JW Life and Ministry Workbook Review – October 21-​27, 2019

You can view the meeting workbook here: https://www.jw.org/en/library/jw-meeting-workbook/october-2019-mwb/meeting-schedule-october21-27/

This week’s meeting workbook didn’t have a whole lot to sink my teeth into, but I do have a few thoughts.

TREASURES FROM GOD’S WORD

“THE most difficult time of the night to stay awake is just before the dawn of a new day,” says a former night worker. Very likely, others who have to remain awake all night would agree. Present-day Christians face a similar challenge because the long night of Satan’s wicked system of things is now at the darkest point in its history. (Rom. 13:12) How dangerous it would be for us to fall asleep at this late hour! It is imperative that we “be sound in mind” and heed the Scriptural exhortation to “be vigilant with a view to prayers.”—1 Pet. 4:7.

w13 11/15 3 ¶1

If the Watchtower is intending to prove from Scripture that we are in the darkest point in history, then we would expect the cited verses to say something of the kind:

“The night is almost gone, and the day is near. Therefore let us lay aside the deeds of darkness and put on the armor of light.” (Rom. 13:12)

“The end of all things is near; therefore, be of sound judgment and sober spirit for the purpose of prayer.” (1 Pet. 4:7)

Neither text states that the darkest point in history would happen right before “the day” or “the end” occurs. This also raises the question: Paul thought “the day” was near and Peter thought “the end of all things is near.” So what would “near” have meant to these first century Apostles? I’m surprised they didn’t use verses in Matthew 24 to substantiate their view, though i’m sure I would have still disagreed with their interpretation.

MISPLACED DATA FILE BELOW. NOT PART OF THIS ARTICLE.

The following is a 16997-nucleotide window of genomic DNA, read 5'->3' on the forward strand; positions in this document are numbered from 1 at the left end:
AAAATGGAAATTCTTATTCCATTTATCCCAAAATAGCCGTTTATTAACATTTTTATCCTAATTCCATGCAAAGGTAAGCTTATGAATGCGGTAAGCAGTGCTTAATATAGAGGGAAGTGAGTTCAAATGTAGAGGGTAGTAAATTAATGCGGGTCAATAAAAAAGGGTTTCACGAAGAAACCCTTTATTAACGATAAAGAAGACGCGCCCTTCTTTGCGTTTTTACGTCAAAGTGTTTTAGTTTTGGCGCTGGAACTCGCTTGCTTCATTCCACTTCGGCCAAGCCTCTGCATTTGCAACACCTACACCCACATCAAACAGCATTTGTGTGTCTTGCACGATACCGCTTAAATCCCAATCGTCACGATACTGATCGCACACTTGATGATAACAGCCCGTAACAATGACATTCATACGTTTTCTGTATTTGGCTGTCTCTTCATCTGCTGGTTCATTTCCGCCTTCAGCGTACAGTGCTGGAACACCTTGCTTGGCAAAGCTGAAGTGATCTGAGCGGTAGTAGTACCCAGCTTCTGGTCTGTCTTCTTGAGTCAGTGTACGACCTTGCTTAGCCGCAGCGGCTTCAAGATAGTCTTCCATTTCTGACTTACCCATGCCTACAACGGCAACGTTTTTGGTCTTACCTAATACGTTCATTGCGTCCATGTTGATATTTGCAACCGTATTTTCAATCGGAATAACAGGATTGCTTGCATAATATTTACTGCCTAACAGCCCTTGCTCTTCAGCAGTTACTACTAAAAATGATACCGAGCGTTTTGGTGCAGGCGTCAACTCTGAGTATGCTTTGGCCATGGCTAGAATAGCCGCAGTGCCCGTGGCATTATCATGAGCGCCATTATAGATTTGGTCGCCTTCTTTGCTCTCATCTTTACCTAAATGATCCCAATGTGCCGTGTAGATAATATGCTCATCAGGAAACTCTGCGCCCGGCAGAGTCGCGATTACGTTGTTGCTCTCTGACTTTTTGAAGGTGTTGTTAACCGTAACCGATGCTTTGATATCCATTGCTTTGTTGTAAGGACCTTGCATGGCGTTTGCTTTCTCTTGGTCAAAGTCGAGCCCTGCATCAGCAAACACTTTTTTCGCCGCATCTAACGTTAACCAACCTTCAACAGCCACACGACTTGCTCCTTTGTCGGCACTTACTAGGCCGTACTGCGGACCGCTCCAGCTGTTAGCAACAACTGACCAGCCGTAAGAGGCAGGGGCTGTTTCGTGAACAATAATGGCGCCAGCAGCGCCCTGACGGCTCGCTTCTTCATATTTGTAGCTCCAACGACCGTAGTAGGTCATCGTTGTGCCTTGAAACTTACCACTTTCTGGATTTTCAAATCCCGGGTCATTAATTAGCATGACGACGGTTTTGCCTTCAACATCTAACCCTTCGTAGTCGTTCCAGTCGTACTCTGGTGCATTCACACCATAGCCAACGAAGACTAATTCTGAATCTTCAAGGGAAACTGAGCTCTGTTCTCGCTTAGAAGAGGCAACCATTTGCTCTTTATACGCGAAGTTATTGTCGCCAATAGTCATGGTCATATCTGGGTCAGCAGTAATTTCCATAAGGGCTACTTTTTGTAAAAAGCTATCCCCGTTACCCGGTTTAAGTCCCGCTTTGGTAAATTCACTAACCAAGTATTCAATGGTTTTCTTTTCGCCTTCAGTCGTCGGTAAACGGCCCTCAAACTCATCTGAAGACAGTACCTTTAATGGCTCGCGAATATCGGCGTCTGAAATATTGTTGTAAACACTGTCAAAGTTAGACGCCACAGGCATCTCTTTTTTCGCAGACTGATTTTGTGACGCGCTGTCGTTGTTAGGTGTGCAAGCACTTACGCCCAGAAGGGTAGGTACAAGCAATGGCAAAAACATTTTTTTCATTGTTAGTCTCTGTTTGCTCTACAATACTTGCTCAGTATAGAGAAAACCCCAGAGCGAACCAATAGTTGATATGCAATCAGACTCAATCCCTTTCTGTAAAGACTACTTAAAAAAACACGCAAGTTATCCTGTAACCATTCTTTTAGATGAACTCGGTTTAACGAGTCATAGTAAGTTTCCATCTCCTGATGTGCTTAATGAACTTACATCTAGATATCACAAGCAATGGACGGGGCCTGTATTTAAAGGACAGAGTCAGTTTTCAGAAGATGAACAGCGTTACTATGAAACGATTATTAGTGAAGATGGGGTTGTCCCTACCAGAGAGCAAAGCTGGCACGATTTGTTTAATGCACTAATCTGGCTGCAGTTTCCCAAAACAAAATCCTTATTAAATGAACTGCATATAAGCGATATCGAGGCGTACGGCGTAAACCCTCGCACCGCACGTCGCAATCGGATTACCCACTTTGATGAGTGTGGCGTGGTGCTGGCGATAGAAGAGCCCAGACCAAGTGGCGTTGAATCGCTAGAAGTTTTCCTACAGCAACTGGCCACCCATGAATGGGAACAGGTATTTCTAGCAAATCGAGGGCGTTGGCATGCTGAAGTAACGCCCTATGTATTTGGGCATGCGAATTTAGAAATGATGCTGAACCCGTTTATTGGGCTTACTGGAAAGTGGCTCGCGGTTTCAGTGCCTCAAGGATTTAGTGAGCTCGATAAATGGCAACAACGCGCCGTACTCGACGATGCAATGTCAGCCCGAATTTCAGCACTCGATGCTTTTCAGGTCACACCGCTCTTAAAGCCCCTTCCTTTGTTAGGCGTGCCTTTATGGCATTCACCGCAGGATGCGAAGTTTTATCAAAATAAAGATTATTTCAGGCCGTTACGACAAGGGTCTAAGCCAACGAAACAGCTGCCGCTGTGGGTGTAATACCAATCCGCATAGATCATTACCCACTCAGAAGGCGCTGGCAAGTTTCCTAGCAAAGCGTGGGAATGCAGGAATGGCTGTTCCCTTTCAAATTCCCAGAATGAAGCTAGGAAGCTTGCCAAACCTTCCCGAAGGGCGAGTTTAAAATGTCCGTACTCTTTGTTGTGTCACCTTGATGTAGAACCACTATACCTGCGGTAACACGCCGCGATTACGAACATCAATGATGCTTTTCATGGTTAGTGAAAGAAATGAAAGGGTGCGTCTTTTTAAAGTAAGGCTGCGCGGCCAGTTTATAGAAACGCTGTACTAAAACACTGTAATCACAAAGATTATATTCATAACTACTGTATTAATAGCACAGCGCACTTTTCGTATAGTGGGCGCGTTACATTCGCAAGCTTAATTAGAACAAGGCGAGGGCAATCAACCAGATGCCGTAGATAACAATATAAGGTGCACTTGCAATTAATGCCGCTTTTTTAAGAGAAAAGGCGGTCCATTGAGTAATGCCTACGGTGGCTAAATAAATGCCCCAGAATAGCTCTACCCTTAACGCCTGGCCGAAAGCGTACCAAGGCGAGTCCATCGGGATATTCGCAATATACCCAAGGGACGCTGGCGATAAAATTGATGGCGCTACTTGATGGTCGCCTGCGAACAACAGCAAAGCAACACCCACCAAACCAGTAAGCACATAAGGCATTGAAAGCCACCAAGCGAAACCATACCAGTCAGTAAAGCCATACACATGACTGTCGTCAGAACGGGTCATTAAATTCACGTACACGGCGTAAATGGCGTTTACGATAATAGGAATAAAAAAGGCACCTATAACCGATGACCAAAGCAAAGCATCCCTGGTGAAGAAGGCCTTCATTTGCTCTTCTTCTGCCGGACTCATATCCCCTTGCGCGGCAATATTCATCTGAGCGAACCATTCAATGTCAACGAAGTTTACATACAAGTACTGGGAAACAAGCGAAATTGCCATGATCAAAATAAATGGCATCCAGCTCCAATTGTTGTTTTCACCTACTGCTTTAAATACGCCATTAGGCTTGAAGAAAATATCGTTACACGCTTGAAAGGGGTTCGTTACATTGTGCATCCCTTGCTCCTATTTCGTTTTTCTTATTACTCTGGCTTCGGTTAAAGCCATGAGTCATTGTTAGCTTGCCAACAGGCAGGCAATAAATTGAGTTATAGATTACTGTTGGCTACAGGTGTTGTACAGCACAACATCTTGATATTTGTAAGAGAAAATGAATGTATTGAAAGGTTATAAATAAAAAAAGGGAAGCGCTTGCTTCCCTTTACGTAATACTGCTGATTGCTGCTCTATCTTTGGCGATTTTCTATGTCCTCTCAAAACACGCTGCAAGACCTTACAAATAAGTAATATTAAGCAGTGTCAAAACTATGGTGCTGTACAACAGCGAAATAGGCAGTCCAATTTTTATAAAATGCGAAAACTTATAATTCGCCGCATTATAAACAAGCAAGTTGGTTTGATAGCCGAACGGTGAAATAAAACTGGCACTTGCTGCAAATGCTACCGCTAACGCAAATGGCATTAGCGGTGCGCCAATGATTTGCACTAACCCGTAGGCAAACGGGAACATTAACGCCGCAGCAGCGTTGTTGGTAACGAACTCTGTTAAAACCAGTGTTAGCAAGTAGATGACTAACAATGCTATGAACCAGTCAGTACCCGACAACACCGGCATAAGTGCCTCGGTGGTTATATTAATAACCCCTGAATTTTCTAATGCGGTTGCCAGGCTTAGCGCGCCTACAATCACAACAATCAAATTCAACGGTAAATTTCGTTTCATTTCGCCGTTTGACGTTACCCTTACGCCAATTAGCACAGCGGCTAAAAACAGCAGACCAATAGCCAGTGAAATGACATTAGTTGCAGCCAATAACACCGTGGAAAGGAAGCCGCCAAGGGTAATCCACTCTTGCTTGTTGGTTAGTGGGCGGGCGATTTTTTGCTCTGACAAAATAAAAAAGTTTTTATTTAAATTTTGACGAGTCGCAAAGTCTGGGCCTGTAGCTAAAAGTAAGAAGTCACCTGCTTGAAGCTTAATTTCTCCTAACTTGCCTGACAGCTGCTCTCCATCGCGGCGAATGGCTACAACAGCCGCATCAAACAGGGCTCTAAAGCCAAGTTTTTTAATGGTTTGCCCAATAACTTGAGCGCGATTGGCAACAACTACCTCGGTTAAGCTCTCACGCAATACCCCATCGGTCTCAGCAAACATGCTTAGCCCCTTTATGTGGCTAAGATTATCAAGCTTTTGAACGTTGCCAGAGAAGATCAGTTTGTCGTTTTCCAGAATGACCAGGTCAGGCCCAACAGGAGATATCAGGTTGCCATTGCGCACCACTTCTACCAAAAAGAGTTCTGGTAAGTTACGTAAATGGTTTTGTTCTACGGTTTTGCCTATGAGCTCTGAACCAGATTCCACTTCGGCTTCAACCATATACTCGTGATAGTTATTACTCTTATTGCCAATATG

Digging for Spiritual Gems

When and how did Jesus preach to these “spirits in prison”? Peter writes that this occurred after Jesus was “made alive in the spirit.” (1 Pet. 3:18, 19) Note, too, that Peter says that Jesus “preached.” Peter’s use of the past tense suggests that the preaching occurred before Peter wrote his first letter. It seems, then, that sometime after his resurrection, Jesus made a proclamation to the wicked spirits regarding the fully justified punishment they are due to receive. It was not a preaching that held out any hope for them. It was a preaching of judgment. (Jonah 1:1, 2) Once Jesus had demonstrated his faith and loyalty to death and then was resurrected—proving that the Devil indeed had no hold on him—Jesus had the basis for making such a condemnatory proclamation.—John 14:30; 16:8-11.

w13 6/15 23

I don’t necessarily have a problem with the Watchtower’s interpretation here, which is basically in line with what many protestants would likewise suggest. Just keep in mind that the Watchtower thinks Jesus did this as an invisible spirit according to their interpretation of 1 Peter 3:18-19. That is how Jesus did this. But being “in the spirit” does not assume or even imply invisibility. In fact, the apostle John could state while still in a physical body that he was “in the Spirit” (Rev. 1:10, 4:2, 17:3, 21:10). In addition, Paul could pray “in the Spirit,” (Eph. 6:18) while still inhabiting a physical body.